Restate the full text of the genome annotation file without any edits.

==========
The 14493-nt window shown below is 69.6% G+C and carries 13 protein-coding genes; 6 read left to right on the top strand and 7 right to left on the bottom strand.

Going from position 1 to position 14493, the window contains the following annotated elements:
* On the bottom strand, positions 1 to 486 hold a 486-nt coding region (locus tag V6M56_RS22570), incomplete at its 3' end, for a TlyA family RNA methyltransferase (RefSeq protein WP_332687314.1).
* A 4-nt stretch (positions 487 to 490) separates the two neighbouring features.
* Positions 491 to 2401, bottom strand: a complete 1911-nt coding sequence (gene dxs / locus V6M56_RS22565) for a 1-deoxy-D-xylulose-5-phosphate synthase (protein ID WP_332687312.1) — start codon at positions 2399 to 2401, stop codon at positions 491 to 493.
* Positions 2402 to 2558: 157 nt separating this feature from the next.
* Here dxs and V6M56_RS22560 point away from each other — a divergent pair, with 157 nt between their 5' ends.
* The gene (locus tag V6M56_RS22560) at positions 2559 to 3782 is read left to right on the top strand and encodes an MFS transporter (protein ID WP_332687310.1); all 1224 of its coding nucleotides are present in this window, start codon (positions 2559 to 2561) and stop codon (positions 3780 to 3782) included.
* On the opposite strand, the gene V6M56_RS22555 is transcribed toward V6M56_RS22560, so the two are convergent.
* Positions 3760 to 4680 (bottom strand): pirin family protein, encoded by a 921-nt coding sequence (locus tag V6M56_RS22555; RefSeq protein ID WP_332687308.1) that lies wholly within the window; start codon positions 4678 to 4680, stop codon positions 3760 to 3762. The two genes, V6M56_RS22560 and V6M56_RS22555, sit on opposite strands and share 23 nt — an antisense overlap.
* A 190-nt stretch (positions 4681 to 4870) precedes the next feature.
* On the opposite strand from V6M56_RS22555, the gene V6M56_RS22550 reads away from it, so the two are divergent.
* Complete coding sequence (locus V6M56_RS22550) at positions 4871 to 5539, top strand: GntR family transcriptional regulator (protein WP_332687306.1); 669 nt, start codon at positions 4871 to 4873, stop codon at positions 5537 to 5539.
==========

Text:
The 14493-nt window shown below is 69.6% G+C and carries 13 protein-coding genes; 6 read left to right on the top strand and 7 right to left on the bottom strand.

Going from position 1 to position 14493, the window contains the following annotated elements:
* On the bottom strand, positions 1 to 486 hold a 486-nt coding region (locus tag V6M56_RS22570), incomplete at its 3' end, for a TlyA family RNA methyltransferase (RefSeq protein WP_332687314.1).
* A 4-nt stretch (positions 487 to 490) separates the two neighbouring features.
* Positions 491 to 2401, bottom strand: a complete 1911-nt coding sequence (gene dxs / locus V6M56_RS22565) for a 1-deoxy-D-xylulose-5-phosphate synthase (protein ID WP_332687312.1) — start codon at positions 2399 to 2401, stop codon at positions 491 to 493.
* Positions 2402 to 2558: 157 nt separating this feature from the next.
* Here dxs and V6M56_RS22560 point away from each other — a divergent pair, with 157 nt between their 5' ends.
* The gene (locus tag V6M56_RS22560) at positions 2559 to 3782 is read left to right on the top strand and encodes an MFS transporter (protein ID WP_332687310.1); all 1224 of its coding nucleotides are present in this window, start codon (positions 2559 to 2561) and stop codon (positions 3780 to 3782) included.
* On the opposite strand, the gene V6M56_RS22555 is transcribed toward V6M56_RS22560, so the two are convergent.
* Positions 3760 to 4680 (bottom strand): pirin family protein, encoded by a 921-nt coding sequence (locus tag V6M56_RS22555; RefSeq protein ID WP_332687308.1) that lies wholly within the window; start codon positions 4678 to 4680, stop codon positions 3760 to 3762. The two genes, V6M56_RS22560 and V6M56_RS22555, sit on opposite strands and share 23 nt — an antisense overlap.
* A 190-nt stretch (positions 4681 to 4870) precedes the next feature.
* On the opposite strand from V6M56_RS22555, the gene V6M56_RS22550 reads away from it, so the two are divergent.
* Complete coding sequence (locus V6M56_RS22550) at positions 4871 to 5539, top strand: GntR family transcriptional regulator (protein WP_332687306.1); 669 nt, start codon at positions 4871 to 4873, stop codon at positions 5537 to 5539.